Oglesby was inspired by visiting places of similar size in Nashville, including The Basement East. On a recent visit, he found himself staring at the ceiling and catching all the details.
Music will always be the main focus of the venue, Oglesby said. But that doesn’t mean he and Thomson take design details lightly when rehabilitating the building, which is a now vacant brick structure that’s indescribable from the street.
Oglesby said Born & Raised was working with an architect on the design, although construction has not started.
They will strive to find the “fun way” – to create a space that is clean enough for people to feel comfortable, Oglesby said, but not sterile.
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âSo we want to keep that old building character but not feel like we have to take a shower as soon as I get home,â he said.
Attend the outdoor concert series
The Outpost Outdoors series will take place every Friday between September 10 and October 22. Oglesby said the series will provide a music festival experience without a music festival award.
Here is the current list of leading artists in the series:
- Aaron Lee Tasjan – September 10
- Suffering – September 24
- The weeks – October 1
- The Foxies – October 8
- Hi Steve – October 8
The series will also include a Dolly Parton Tribute Night on September 17th and a âWillie Nelson vs. Waylon Jenningsâ presentation on October 22nd. Both performances will include local musicians performing covers.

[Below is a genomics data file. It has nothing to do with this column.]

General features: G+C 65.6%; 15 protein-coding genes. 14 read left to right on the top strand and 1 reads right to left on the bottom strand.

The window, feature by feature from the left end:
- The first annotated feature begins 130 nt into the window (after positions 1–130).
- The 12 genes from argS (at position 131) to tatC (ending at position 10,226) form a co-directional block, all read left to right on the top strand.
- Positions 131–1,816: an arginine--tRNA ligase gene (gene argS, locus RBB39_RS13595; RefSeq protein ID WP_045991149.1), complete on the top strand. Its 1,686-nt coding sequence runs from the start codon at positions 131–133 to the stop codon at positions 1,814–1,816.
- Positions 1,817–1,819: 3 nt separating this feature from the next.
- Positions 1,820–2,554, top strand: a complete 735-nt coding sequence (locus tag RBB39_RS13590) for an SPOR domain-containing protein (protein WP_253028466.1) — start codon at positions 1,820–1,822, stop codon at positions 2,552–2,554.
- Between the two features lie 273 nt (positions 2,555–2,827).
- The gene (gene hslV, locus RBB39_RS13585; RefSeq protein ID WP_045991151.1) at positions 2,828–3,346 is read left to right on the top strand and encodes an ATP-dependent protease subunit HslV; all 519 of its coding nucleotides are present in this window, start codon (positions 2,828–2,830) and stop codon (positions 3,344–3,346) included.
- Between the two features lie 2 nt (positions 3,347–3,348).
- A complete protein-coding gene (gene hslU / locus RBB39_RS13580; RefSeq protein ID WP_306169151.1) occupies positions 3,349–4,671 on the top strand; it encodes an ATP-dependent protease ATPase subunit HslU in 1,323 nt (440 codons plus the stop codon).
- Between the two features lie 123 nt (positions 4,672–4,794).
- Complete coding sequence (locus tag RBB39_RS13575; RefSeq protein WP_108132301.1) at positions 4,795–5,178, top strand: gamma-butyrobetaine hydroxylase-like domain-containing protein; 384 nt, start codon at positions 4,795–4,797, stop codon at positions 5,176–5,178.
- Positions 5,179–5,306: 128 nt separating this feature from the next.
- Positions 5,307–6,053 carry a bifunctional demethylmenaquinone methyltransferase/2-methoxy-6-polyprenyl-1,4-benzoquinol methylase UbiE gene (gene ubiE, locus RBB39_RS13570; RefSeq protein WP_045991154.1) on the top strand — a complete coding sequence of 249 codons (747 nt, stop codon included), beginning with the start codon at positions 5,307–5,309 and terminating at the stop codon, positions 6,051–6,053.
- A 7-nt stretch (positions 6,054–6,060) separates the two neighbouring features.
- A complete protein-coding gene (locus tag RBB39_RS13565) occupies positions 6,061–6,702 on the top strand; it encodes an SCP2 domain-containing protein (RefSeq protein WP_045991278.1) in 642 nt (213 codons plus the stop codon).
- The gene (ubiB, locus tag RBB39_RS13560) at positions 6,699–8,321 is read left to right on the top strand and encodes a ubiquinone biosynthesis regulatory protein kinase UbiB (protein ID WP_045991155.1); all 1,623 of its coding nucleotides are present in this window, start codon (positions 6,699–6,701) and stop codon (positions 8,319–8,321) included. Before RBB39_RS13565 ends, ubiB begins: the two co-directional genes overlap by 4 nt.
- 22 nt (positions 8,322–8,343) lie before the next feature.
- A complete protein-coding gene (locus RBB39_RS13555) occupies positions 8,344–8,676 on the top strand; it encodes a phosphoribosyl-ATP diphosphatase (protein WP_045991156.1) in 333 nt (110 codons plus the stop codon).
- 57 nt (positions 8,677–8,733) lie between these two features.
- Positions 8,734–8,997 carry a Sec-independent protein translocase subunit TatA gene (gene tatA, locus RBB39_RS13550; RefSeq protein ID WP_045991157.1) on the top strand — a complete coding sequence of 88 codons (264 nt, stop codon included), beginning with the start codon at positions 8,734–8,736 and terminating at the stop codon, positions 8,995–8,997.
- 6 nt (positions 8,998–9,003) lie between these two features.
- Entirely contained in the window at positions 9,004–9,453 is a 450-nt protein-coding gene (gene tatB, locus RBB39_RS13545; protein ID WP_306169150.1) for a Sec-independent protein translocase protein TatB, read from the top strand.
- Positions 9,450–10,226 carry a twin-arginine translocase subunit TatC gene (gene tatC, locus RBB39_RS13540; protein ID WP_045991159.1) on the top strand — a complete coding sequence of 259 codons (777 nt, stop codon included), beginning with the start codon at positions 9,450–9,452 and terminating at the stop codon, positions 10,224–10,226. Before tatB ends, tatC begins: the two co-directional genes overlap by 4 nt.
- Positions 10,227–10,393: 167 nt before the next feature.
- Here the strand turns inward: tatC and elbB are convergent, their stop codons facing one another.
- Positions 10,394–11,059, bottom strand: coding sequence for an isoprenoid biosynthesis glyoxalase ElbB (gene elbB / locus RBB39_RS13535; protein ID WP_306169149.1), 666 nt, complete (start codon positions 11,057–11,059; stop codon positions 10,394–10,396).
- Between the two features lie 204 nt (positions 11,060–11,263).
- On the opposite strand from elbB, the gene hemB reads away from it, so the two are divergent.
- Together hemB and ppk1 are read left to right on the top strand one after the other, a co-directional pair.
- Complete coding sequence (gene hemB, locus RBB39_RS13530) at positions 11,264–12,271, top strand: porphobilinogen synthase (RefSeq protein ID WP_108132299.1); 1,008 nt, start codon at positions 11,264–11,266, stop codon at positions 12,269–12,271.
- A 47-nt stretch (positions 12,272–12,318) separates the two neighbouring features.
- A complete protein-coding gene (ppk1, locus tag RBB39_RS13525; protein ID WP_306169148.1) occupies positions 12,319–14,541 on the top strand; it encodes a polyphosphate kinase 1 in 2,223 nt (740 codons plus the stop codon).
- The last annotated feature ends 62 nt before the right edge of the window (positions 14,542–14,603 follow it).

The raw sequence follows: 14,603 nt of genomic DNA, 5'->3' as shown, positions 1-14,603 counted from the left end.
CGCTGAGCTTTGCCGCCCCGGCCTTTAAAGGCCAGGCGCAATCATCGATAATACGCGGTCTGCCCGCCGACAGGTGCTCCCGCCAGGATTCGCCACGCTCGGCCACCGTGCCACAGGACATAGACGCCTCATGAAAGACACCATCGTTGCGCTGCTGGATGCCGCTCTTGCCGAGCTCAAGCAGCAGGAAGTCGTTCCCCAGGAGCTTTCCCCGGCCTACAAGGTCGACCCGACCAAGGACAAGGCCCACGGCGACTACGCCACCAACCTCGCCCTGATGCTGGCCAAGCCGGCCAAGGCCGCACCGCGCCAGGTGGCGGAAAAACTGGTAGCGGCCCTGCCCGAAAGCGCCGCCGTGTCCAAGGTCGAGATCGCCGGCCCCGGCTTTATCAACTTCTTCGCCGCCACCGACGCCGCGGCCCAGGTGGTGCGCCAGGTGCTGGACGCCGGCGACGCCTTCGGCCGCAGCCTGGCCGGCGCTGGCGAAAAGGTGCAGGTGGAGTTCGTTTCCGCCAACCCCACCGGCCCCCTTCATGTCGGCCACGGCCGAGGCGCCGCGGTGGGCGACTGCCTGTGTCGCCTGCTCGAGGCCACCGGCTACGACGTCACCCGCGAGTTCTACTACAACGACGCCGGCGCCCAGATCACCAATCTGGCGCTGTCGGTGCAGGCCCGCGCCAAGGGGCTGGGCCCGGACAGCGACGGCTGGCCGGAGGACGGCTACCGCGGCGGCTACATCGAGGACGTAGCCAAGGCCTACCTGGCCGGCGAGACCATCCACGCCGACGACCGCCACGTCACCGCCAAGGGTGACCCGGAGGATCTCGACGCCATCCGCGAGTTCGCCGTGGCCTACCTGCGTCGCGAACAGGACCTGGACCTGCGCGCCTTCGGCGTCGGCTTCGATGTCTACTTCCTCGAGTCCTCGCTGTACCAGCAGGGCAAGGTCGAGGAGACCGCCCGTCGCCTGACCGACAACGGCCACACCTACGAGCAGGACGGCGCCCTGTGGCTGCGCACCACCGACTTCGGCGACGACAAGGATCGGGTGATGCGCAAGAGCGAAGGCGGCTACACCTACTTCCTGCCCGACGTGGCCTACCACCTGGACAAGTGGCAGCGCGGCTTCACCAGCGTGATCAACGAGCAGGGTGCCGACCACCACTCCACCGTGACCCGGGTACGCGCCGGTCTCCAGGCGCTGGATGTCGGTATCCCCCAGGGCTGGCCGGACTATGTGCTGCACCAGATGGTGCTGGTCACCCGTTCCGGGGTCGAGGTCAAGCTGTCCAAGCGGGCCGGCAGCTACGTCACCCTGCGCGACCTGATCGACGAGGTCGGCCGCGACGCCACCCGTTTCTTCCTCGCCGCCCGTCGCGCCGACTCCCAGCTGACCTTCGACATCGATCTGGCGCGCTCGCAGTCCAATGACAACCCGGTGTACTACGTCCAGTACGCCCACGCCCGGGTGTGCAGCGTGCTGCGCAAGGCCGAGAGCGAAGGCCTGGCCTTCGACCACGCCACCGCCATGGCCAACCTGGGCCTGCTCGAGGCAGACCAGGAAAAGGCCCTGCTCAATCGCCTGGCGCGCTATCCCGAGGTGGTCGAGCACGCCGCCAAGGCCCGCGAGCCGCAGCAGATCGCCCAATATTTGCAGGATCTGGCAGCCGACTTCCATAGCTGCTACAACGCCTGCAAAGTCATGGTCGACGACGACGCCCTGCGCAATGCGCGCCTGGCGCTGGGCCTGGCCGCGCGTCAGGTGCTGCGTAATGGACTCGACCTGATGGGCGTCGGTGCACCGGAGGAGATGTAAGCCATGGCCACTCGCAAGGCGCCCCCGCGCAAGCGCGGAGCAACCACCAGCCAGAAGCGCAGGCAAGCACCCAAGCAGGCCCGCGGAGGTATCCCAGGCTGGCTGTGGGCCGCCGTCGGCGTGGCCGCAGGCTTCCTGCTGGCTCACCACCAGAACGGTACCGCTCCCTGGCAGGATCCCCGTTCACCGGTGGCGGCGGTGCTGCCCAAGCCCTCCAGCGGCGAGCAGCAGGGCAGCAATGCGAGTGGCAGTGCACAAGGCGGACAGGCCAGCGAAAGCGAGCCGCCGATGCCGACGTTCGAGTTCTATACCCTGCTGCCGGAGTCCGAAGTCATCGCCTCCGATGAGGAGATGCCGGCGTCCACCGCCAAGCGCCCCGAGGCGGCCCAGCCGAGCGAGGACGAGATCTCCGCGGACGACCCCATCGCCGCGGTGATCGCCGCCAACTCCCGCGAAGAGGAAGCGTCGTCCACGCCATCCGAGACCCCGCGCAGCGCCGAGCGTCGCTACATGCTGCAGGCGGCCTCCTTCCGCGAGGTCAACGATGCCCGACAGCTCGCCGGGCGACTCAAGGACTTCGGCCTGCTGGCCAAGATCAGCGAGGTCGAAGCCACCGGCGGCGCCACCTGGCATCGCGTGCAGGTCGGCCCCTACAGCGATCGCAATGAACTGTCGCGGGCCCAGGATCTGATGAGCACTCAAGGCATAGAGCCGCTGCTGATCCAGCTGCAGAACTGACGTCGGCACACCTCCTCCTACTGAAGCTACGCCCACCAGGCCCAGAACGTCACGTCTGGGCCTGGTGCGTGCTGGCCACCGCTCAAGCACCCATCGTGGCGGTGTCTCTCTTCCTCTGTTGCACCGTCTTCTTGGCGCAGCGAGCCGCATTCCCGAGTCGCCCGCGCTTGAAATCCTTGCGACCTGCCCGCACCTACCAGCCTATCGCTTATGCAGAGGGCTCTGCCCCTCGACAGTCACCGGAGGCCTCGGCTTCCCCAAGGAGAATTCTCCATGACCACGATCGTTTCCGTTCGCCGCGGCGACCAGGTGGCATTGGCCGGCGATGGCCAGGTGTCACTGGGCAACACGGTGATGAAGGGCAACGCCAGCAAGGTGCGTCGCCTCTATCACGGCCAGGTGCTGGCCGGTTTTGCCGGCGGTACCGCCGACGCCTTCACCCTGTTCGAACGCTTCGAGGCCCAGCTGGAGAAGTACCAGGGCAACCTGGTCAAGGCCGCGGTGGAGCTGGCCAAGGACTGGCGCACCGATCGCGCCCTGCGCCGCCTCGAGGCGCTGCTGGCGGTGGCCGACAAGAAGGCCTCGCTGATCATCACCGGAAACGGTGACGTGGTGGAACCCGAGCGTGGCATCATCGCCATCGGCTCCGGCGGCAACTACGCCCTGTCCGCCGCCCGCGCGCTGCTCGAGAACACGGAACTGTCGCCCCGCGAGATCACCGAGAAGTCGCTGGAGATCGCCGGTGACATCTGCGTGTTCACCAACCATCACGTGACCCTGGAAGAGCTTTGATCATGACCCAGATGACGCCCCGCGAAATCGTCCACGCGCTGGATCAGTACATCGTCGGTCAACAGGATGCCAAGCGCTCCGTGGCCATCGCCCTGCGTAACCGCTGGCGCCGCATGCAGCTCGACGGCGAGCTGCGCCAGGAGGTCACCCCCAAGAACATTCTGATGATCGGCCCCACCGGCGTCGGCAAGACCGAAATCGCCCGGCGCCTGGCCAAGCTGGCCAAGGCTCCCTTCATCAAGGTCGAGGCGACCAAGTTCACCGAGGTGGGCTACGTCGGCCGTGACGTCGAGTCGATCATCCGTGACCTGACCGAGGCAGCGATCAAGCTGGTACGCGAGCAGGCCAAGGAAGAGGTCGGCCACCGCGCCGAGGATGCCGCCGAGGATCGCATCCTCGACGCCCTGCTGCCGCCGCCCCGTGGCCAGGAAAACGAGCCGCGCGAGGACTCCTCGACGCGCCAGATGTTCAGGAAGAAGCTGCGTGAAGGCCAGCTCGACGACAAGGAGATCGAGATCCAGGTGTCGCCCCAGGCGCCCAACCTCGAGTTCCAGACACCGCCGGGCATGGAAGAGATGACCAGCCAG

The artist scheduled for October 15 has not been announced.
âWe’re aiming for something that we know Knoxville loves – that kind of Americana,â Oglesby said. “But we also make sure we bring in things that, at least at the level we operate at, there aren’t many in Knoxville.”
Oglesby said he and Thomson would take the same approach when booking shows for the venue.
Tickets for the outdoor series are $ 15 in advance or $ 20 on the day of the show. Tickets go on sale Friday at theoutpostknox.com, with a $ 50 VIP option and a $ 90 season pass also available.
Food trucks and tailgating games will be on site. A portion of the proceeds from the series will be donated to select nonprofits including Keep Knoxville Beautiful, Dogwood Arts, First Tee of Greater Knoxville, Knoxville Botanical Gardens and Tennessee Tailgating For A Cause.
Like “drinking from the fire hose”
Born & Raised is essentially a two-person operation, which was sufficient during the height of the COVID-19 pandemic.
âAnd now it’s like drinking from a fire hose,â Oglesby said.
The venue will require a lot of focus, but they still plan to work on events outside of The Outpost. To achieve this, Oglesby said, the business will need to grow rapidly.
Non-concert events, including an occasional wedding, would be part of The Outpost’s business plan. And while the name will remain, a new logo and more information has been revealed at theoutpostknox.com.
Another noticeable difference will be the sound quality, which Oglesby and Thomson struggled to maintain at the old site. A first clap test inside the new space showed promising results.
âWe’ve done it before, it’s had a good response, we already have social media and people already know what it is,â Oglesby said of the venue. “So when it comes back, it’s going to be a similar vibe to what we were offering two years ago – just bigger and better.”